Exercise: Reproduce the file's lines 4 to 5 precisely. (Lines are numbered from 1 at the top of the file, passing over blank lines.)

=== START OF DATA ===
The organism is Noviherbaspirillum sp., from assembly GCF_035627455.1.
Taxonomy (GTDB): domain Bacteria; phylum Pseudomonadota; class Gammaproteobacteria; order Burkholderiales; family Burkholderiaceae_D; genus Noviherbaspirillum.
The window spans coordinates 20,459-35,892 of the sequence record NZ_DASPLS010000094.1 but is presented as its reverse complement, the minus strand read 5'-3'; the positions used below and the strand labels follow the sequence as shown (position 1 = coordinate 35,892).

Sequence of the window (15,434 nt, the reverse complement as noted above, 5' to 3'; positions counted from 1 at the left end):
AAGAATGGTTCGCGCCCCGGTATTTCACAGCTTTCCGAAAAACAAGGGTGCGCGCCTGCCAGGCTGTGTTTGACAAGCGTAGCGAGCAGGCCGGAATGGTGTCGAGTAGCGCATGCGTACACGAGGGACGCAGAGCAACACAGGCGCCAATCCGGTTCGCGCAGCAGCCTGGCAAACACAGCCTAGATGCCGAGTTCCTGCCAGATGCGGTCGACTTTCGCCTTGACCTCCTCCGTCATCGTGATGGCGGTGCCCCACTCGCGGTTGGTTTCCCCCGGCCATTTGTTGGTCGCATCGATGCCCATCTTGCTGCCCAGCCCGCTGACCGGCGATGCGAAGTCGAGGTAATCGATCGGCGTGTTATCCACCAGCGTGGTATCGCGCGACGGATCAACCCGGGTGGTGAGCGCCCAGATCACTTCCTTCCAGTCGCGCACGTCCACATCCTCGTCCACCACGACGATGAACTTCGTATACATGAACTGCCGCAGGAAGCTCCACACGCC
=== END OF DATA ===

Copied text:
Sequence of the window (15,434 nt, the reverse complement as noted above, 5' to 3'; positions counted from 1 at the left end):
AAGAATGGTTCGCGCCCCGGTATTTCACAGCTTTCCGAAAAACAAGGGTGCGCGCCTGCCAGGCTGTGTTTGACAAGCGTAGCGAGCAGGCCGGAATGGTGTCGAGTAGCGCATGCGTACACGAGGGACGCAGAGCAACACAGGCGCCAATCCGGTTCGCGCAGCAGCCTGGCAAACACAGCCTAGATGCCGAGTTCCTGCCAGATGCGGTCGACTTTCGCCTTGACCTCCTCCGTCATCGTGATGGCGGTGCCCCACTCGCGGTTGGTTTCCCCCGGCCATTTGTTGGTCGCATCGATGCCCATCTTGCTGCCCAGCCCGCTGACCGGCGATGCGAAGTCGAGGTAATCGATCGGCGTGTTATCCACCAGCGTGGTATCGCGCGACGGATCAACCCGGGTGGTGAGCGCCCAGATCACTTCCTTCCAGTCGCGCACGTCCACATCCTCGTCCACCACGACGATGAACTTCGTATACATGAACTGCCGCAGGAAGCTCCACACGCC